The boiling temperature of water is 100 degrees Celsius.
But if you travel up in altitude, the boiling temperature decreases.
It drops roughly 1o per 1,000 feet elevation.
For example, if you are in Denver, it is around 5,000 feet;
the boiling temperature of water is now 95 degrees;
or if you are in Kilimanjaro at 19,600 feet, it is about 80 degrees.
In fact the water is not very hot at 80 degrees;
it may be boiling but it is not hot!
“Boiling” means it transfers from liquid state into the gas state.
The temperature at which water boils is different
than the temperatures at which that other liquids boil.
Everything has a boiling point at which
it goes from the liquid state to the gas state.
The reason why I bring up “boiling point”
is that I think it is a great metaphor for families.
Particularly at this time of the year!
In the same way different elements or compounds have a boiling point,
every one of us have one too.
When we reach it we tend to do exactly that: Blow!
You have heard the phrases:
“You blow the lid;”
“Blow the gasket.”
We lose some form of control and we boil over.
In the much the same way there are certain atmospheric conditions
that affect the boiling point of water, such as altitude;
there are certain conditions in our own heart
that will create the temperature to be lowered so we boil over easier. Sociologists, psychologists and psychiatrists differ
in their opinion as to family life today.
Some say that family life is significantly more complex
and more stressful than it ever was in history.
Others disagree and say it is just different stresses.
Most researchers will agree however,
there are some intense stressors today not present years ago.
There is one “atmospheric condition of our heart”
that it seems everyone will agree on today
and that is “busyness.”
Today more than in any other generation
we tend to be just busier-not necessarily about the right things
-but just busier doing so many different things often at the same time.
We have constant access to our Smart Phones, tablets and to the Internet.
I do not know if we get more done or not
but we are definitely busier.
Our temperature or boiling point is much lower
because the atmospheric condition of our heart has been lowered.
It is not only due to our busyness
but add all the other stresses of family life.
So what do we do?
We look to the scriptures today
and we get a couple examples of what to do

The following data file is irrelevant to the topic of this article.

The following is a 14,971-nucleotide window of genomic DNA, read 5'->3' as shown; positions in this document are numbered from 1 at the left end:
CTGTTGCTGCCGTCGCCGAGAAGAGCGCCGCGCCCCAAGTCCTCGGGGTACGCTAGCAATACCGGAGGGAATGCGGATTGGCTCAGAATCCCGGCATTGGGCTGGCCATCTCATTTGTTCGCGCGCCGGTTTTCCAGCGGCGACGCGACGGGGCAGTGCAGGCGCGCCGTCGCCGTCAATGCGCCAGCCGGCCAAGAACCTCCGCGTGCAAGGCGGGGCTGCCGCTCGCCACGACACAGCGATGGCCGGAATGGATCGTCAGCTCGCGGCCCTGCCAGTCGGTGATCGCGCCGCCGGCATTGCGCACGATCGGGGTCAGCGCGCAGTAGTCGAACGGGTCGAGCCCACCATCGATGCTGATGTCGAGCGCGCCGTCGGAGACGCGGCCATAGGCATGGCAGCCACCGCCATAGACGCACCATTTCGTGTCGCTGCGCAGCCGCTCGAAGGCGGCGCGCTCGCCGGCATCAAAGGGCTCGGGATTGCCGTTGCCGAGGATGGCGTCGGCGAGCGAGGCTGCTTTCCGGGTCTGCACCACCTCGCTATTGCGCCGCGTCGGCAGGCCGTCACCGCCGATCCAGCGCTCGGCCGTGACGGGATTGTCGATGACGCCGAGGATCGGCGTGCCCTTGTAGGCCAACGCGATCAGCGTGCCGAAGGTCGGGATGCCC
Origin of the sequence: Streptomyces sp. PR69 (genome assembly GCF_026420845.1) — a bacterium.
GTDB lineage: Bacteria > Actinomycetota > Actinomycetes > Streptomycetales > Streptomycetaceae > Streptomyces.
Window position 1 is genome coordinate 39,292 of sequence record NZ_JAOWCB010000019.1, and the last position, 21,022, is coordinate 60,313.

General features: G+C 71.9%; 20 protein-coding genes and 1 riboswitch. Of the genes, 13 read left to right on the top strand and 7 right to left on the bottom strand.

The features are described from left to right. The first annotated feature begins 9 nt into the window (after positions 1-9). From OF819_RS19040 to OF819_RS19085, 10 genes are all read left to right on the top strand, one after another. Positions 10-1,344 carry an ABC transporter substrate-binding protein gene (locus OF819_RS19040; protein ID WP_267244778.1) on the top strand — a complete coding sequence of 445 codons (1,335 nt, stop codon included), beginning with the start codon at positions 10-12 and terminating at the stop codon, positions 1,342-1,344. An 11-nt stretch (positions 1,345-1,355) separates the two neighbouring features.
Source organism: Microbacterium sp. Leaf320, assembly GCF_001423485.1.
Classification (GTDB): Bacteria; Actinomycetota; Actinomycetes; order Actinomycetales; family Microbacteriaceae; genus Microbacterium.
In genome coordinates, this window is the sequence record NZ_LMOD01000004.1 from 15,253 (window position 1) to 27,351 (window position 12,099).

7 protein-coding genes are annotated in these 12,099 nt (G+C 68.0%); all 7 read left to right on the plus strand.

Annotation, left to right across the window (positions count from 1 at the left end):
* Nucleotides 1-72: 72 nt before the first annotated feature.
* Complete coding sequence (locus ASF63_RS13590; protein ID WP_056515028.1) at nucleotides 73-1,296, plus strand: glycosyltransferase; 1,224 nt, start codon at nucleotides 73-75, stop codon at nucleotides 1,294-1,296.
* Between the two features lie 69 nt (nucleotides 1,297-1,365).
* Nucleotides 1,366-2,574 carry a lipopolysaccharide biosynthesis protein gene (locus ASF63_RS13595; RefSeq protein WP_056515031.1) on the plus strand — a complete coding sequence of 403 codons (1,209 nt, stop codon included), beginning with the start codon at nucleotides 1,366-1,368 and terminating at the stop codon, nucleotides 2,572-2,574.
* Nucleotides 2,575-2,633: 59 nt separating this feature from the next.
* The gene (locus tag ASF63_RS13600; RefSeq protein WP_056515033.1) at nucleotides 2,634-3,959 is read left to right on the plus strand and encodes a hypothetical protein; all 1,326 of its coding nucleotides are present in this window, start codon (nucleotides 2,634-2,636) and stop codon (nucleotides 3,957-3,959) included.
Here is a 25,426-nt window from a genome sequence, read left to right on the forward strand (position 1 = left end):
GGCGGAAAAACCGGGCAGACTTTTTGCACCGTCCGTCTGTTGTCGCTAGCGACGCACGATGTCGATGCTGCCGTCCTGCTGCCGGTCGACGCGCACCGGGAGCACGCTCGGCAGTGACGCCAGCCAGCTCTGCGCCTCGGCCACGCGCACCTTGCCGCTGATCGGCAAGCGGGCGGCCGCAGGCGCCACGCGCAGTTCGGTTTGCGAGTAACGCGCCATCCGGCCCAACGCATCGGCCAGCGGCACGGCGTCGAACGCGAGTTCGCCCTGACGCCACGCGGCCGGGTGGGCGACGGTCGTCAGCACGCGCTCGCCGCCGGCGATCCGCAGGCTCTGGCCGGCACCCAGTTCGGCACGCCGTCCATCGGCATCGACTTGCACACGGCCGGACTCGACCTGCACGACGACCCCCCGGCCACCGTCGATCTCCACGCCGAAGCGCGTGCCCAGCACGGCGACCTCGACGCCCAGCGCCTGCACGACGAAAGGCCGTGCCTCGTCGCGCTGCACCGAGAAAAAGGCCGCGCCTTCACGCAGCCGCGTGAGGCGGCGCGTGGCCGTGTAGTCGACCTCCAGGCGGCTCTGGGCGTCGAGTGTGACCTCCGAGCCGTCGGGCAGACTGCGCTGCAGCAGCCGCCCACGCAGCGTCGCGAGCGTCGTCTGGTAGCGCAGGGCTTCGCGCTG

and how to affect the change in our own life.
First of all, in the gospel,
we get a contrast between two different men as how they handle their stress.
First there is Herod on one hand and then St. Joseph on the other. Herod’s reaction to the stressful news that
the Magi went back a different way from Bethlehem was over the top;
he reached his boiling point and blew a gasket!
He was so enraged that he commanded
every male child under 2 years old to be slaughtered
in the vicinity all around Bethlehem.
Now that is a boiling point gone wrong!
He, in his rage, acts in such a way that it is completely irrational.
Sometimes we act irrational when we boil over;
not that we would go out and murder everyone,
but we become irrational in that moment at our boiling point
and generally our reaction is over the top.
Then we look at St. Joseph.
St. Joseph now is already displaced.
He is a refugee.
He is already in Bethlehem not his own town and now he is fleeing again.
He has two dreams: one in Bethlehem and one in Egypt.
He listens to the messenger of an angel in his dreams.
Now lest we think that is very strange,
Joseph was already a person of deep faith.
Otherwise, he would not have been able to listen for God in the dream.
Joseph was a person who was already listening to God
and he just happens to hear God in the dream.
Joseph was a person of faith who was open to God’s will.
We are called to look to Joseph as the model
and to be open to God’s will in our life.
I do not know any other way to tell you to be open to God’s Will
other than to find some stillness in the midst of our busy lives
and we call that stillness, “prayer.”
We settle ourselves and we listen to where God wants us to act
and then like Joseph, we can act.
What are some of those actions that, if you would,
change the atmospheric conditions of our heart?
In today’s second reading, the letter to the Colossians
gives us some examples of what some of those behaviors
that might change the atmospheric condition of our heart.
He says heartfelt compassion changes our heart and
raises the boiling point of our heart
so that we do not boil over so easily.
Gentleness. Kindness. Patience.
Putting up with one another and forgiveness.
And above all those things put on love.
These are the actions that will increase our boiling points
so that we will not boil over easily and
will allow us to take an incredible amount of stress in our lives
and still be people of kindness and love.
So the question then is how do we do that?
I do not know how else to encourage you to do this
other than we must find time for prayer.
It is only in that stillness can we calm ourselves down,
reduce our boiling point and get ready for actions of:
kindness, gentleness, patience,
forgiveness and above all else put on love.